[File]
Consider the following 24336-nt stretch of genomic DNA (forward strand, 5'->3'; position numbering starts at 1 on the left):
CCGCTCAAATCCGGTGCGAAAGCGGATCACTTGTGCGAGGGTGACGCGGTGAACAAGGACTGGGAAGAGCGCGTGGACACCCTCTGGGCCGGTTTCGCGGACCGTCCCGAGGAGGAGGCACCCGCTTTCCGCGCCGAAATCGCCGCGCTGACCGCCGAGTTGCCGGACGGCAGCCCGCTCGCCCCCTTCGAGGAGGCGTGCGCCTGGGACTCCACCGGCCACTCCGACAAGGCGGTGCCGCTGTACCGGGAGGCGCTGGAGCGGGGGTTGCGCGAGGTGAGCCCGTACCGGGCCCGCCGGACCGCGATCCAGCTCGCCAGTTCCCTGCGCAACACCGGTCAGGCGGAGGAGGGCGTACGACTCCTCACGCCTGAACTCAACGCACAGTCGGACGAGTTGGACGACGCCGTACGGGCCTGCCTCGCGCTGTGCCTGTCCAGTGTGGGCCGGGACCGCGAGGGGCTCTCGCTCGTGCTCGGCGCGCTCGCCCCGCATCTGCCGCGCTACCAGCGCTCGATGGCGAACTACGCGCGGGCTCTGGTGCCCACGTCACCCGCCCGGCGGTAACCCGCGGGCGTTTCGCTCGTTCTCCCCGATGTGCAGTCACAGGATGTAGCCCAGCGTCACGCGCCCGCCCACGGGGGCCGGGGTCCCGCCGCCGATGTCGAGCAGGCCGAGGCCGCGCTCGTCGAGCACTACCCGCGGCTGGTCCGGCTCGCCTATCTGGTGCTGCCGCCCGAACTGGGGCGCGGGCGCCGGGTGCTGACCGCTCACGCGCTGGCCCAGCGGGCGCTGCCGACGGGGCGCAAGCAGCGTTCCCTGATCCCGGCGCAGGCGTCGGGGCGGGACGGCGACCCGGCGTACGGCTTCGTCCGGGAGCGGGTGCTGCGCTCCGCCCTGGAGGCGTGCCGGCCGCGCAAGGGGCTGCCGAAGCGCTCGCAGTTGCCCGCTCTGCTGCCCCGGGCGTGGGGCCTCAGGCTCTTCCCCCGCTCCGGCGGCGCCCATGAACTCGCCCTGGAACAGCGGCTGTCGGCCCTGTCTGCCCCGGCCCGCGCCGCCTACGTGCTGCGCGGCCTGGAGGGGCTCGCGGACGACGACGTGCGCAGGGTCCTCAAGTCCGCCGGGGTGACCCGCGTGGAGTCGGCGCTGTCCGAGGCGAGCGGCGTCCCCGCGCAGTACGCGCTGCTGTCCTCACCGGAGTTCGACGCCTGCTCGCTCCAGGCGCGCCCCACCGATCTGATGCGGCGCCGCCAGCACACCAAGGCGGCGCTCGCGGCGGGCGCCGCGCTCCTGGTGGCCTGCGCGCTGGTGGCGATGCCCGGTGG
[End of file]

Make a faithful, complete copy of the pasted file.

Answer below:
Consider the following 24336-nt stretch of genomic DNA (forward strand, 5'->3'; position numbering starts at 1 on the left):
CCGCTCAAATCCGGTGCGAAAGCGGATCACTTGTGCGAGGGTGACGCGGTGAACAAGGACTGGGAAGAGCGCGTGGACACCCTCTGGGCCGGTTTCGCGGACCGTCCCGAGGAGGAGGCACCCGCTTTCCGCGCCGAAATCGCCGCGCTGACCGCCGAGTTGCCGGACGGCAGCCCGCTCGCCCCCTTCGAGGAGGCGTGCGCCTGGGACTCCACCGGCCACTCCGACAAGGCGGTGCCGCTGTACCGGGAGGCGCTGGAGCGGGGGTTGCGCGAGGTGAGCCCGTACCGGGCCCGCCGGACCGCGATCCAGCTCGCCAGTTCCCTGCGCAACACCGGTCAGGCGGAGGAGGGCGTACGACTCCTCACGCCTGAACTCAACGCACAGTCGGACGAGTTGGACGACGCCGTACGGGCCTGCCTCGCGCTGTGCCTGTCCAGTGTGGGCCGGGACCGCGAGGGGCTCTCGCTCGTGCTCGGCGCGCTCGCCCCGCATCTGCCGCGCTACCAGCGCTCGATGGCGAACTACGCGCGGGCTCTGGTGCCCACGTCACCCGCCCGGCGGTAACCCGCGGGCGTTTCGCTCGTTCTCCCCGATGTGCAGTCACAGGATGTAGCCCAGCGTCACGCGCCCGCCCACGGGGGCCGGGGTCCCGCCGCCGATGTCGAGCAGGCCGAGGCCGCGCTCGTCGAGCACTACCCGCGGCTGGTCCGGCTCGCCTATCTGGTGCTGCCGCCCGAACTGGGGCGCGGGCGCCGGGTGCTGACCGCTCACGCGCTGGCCCAGCGGGCGCTGCCGACGGGGCGCAAGCAGCGTTCCCTGATCCCGGCGCAGGCGTCGGGGCGGGACGGCGACCCGGCGTACGGCTTCGTCCGGGAGCGGGTGCTGCGCTCCGCCCTGGAGGCGTGCCGGCCGCGCAAGGGGCTGCCGAAGCGCTCGCAGTTGCCCGCTCTGCTGCCCCGGGCGTGGGGCCTCAGGCTCTTCCCCCGCTCCGGCGGCGCCCATGAACTCGCCCTGGAACAGCGGCTGTCGGCCCTGTCTGCCCCGGCCCGCGCCGCCTACGTGCTGCGCGGCCTGGAGGGGCTCGCGGACGACGACGTGCGCAGGGTCCTCAAGTCCGCCGGGGTGACCCGCGTGGAGTCGGCGCTGTCCGAGGCGAGCGGCGTCCCCGCGCAGTACGCGCTGCTGTCCTCACCGGAGTTCGACGCCTGCTCGCTCCAGGCGCGCCCCACCGATCTGATGCGGCGCCGCCAGCACACCAAGGCGGCGCTCGCGGCGGGCGCCGCGCTCCTGGTGGCCTGCGCGCTGGTGGCGATGCCCGGTGG